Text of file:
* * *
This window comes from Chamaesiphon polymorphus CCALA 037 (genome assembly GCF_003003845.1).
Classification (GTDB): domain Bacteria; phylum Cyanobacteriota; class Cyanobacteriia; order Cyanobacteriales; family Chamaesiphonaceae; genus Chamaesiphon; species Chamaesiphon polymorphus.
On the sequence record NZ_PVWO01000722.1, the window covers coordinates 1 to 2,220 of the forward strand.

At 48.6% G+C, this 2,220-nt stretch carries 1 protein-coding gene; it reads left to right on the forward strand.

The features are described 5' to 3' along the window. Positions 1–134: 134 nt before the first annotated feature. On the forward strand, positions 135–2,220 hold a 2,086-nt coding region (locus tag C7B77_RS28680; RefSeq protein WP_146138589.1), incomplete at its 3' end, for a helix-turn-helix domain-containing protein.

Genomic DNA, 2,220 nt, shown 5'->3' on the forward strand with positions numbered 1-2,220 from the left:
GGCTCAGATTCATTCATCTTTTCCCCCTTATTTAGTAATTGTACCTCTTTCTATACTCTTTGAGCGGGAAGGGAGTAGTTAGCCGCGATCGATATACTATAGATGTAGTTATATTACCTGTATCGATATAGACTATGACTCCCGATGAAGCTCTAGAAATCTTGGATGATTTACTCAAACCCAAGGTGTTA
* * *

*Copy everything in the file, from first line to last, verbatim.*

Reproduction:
This window comes from Chamaesiphon polymorphus CCALA 037 (genome assembly GCF_003003845.1).
Classification (GTDB): domain Bacteria; phylum Cyanobacteriota; class Cyanobacteriia; order Cyanobacteriales; family Chamaesiphonaceae; genus Chamaesiphon; species Chamaesiphon polymorphus.
On the sequence record NZ_PVWO01000722.1, the window covers coordinates 1 to 2,220 of the forward strand.

At 48.6% G+C, this 2,220-nt stretch carries 1 protein-coding gene; it reads left to right on the forward strand.

The features are described 5' to 3' along the window. Positions 1–134: 134 nt before the first annotated feature. On the forward strand, positions 135–2,220 hold a 2,086-nt coding region (locus tag C7B77_RS28680; RefSeq protein WP_146138589.1), incomplete at its 3' end, for a helix-turn-helix domain-containing protein.

Genomic DNA, 2,220 nt, shown 5'->3' on the forward strand with positions numbered 1-2,220 from the left:
GGCTCAGATTCATTCATCTTTTCCCCCTTATTTAGTAATTGTACCTCTTTCTATACTCTTTGAGCGGGAAGGGAGTAGTTAGCCGCGATCGATATACTATAGATGTAGTTATATTACCTGTATCGATATAGACTATGACTCCCGATGAAGCTCTAGAAATCTTGGATGATTTACTCAAACCCAAGGTGTTA